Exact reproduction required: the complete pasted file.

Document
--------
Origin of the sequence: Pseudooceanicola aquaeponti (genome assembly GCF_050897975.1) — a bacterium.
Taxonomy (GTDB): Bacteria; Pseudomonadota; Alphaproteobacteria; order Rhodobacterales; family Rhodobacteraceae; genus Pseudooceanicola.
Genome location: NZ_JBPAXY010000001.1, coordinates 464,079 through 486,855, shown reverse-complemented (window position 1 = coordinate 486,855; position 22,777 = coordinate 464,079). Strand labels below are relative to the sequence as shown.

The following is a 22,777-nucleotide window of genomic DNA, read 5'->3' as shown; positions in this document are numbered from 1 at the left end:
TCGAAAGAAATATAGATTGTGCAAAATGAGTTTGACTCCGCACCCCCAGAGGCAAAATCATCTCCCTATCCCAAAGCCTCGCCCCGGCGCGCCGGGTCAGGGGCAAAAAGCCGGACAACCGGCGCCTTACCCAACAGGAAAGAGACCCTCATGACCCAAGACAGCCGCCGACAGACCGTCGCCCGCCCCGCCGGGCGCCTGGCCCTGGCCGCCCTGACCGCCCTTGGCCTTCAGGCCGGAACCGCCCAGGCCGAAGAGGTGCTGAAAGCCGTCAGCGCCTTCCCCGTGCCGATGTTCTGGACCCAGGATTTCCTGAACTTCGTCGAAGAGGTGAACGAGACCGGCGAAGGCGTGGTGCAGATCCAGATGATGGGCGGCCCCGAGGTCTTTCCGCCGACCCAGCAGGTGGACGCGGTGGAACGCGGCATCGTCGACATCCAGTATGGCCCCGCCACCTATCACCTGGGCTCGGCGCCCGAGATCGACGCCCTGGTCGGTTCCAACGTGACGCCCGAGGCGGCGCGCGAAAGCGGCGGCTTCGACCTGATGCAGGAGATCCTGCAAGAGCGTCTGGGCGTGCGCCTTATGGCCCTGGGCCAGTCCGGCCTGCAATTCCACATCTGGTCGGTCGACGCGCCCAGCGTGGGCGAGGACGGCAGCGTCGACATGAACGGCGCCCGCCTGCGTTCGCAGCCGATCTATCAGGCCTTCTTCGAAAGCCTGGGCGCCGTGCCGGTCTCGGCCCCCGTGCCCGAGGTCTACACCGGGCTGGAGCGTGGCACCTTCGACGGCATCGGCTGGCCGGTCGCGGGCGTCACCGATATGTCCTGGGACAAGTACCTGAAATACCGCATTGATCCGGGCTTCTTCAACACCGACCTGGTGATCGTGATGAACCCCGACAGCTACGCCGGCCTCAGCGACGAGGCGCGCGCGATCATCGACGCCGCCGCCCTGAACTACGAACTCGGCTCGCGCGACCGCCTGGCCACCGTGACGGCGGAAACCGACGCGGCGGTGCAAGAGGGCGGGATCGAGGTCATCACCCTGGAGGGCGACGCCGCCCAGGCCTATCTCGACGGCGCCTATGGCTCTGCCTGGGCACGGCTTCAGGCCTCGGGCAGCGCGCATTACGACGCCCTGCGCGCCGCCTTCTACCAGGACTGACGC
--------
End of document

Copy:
Origin of the sequence: Pseudooceanicola aquaeponti (genome assembly GCF_050897975.1) — a bacterium.
Taxonomy (GTDB): Bacteria; Pseudomonadota; Alphaproteobacteria; order Rhodobacterales; family Rhodobacteraceae; genus Pseudooceanicola.
Genome location: NZ_JBPAXY010000001.1, coordinates 464,079 through 486,855, shown reverse-complemented (window position 1 = coordinate 486,855; position 22,777 = coordinate 464,079). Strand labels below are relative to the sequence as shown.

The following is a 22,777-nucleotide window of genomic DNA, read 5'->3' as shown; positions in this document are numbered from 1 at the left end:
TCGAAAGAAATATAGATTGTGCAAAATGAGTTTGACTCCGCACCCCCAGAGGCAAAATCATCTCCCTATCCCAAAGCCTCGCCCCGGCGCGCCGGGTCAGGGGCAAAAAGCCGGACAACCGGCGCCTTACCCAACAGGAAAGAGACCCTCATGACCCAAGACAGCCGCCGACAGACCGTCGCCCGCCCCGCCGGGCGCCTGGCCCTGGCCGCCCTGACCGCCCTTGGCCTTCAGGCCGGAACCGCCCAGGCCGAAGAGGTGCTGAAAGCCGTCAGCGCCTTCCCCGTGCCGATGTTCTGGACCCAGGATTTCCTGAACTTCGTCGAAGAGGTGAACGAGACCGGCGAAGGCGTGGTGCAGATCCAGATGATGGGCGGCCCCGAGGTCTTTCCGCCGACCCAGCAGGTGGACGCGGTGGAACGCGGCATCGTCGACATCCAGTATGGCCCCGCCACCTATCACCTGGGCTCGGCGCCCGAGATCGACGCCCTGGTCGGTTCCAACGTGACGCCCGAGGCGGCGCGCGAAAGCGGCGGCTTCGACCTGATGCAGGAGATCCTGCAAGAGCGTCTGGGCGTGCGCCTTATGGCCCTGGGCCAGTCCGGCCTGCAATTCCACATCTGGTCGGTCGACGCGCCCAGCGTGGGCGAGGACGGCAGCGTCGACATGAACGGCGCCCGCCTGCGTTCGCAGCCGATCTATCAGGCCTTCTTCGAAAGCCTGGGCGCCGTGCCGGTCTCGGCCCCCGTGCCCGAGGTCTACACCGGGCTGGAGCGTGGCACCTTCGACGGCATCGGCTGGCCGGTCGCGGGCGTCACCGATATGTCCTGGGACAAGTACCTGAAATACCGCATTGATCCGGGCTTCTTCAACACCGACCTGGTGATCGTGATGAACCCCGACAGCTACGCCGGCCTCAGCGACGAGGCGCGCGCGATCATCGACGCCGCCGCCCTGAACTACGAACTCGGCTCGCGCGACCGCCTGGCCACCGTGACGGCGGAAACCGACGCGGCGGTGCAAGAGGGCGGGATCGAGGTCATCACCCTGGAGGGCGACGCCGCCCAGGCCTATCTCGACGGCGCCTATGGCTCTGCCTGGGCACGGCTTCAGGCCTCGGGCAGCGCGCATTACGACGCCCTGCGCGCCGCCTTCTACCAGGACTGACGC